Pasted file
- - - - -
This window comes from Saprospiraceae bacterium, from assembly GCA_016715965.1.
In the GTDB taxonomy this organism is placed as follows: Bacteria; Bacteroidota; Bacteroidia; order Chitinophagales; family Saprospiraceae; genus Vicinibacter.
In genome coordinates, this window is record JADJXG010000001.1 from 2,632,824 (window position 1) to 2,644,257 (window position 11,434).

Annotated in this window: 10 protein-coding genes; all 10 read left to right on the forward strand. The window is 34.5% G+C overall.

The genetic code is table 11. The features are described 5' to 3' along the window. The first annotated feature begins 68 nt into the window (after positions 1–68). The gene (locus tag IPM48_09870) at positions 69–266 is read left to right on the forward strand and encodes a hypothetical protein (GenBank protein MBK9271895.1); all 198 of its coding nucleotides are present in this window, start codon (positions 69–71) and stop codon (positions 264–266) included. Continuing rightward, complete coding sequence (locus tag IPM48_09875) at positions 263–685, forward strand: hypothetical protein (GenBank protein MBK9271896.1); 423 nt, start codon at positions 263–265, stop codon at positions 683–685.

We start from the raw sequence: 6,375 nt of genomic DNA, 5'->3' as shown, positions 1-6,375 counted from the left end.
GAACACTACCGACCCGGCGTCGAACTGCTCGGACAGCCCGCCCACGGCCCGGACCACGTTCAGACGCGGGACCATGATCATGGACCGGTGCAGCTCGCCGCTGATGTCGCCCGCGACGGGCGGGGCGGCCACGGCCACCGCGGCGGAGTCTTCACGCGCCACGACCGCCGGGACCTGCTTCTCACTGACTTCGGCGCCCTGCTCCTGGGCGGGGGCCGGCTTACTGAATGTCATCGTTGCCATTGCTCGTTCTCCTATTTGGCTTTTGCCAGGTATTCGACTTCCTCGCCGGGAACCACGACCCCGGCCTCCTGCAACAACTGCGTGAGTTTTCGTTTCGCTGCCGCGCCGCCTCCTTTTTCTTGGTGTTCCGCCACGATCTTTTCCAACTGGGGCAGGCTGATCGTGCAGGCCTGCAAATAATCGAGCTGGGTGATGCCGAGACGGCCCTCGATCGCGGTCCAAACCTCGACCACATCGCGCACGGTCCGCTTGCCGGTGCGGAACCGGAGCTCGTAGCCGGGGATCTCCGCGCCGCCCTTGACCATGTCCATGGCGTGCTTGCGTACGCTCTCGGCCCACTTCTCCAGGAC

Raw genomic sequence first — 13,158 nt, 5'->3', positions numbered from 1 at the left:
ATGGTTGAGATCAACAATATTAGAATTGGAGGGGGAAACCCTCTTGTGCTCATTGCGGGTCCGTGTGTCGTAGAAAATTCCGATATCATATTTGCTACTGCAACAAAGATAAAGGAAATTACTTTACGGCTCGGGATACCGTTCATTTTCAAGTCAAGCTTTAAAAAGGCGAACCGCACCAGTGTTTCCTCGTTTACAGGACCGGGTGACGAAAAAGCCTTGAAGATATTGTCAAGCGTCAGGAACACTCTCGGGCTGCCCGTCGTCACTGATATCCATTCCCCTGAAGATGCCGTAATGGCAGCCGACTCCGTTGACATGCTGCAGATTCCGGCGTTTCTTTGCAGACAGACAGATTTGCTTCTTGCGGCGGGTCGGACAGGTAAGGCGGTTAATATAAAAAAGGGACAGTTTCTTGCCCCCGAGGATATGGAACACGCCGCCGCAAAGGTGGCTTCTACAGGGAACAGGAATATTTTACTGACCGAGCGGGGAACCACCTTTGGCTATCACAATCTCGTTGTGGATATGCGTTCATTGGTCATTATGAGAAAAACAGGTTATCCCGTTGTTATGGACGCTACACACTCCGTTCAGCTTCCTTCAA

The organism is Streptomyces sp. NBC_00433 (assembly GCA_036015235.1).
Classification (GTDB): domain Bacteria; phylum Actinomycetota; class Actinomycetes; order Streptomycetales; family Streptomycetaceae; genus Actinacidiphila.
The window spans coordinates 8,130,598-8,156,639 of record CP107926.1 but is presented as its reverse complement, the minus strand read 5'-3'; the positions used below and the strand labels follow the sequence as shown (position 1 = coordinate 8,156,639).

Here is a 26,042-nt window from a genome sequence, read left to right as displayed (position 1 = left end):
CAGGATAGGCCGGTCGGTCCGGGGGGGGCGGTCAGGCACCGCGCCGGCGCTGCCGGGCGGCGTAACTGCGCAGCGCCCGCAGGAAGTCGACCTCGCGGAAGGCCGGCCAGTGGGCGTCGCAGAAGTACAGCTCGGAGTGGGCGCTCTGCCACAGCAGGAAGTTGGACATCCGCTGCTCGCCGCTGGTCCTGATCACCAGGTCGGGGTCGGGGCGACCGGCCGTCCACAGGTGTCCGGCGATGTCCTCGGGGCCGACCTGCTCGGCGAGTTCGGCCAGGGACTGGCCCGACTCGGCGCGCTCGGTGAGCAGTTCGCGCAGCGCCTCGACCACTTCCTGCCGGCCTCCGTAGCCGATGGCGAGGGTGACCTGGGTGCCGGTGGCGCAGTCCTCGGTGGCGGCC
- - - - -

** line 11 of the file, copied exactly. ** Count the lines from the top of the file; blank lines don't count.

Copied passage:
Classification (GTDB): domain Bacteria; phylum Actinomycetota; class Actinomycetes; order Streptomycetales; family Streptomycetaceae; genus Actinacidiphila.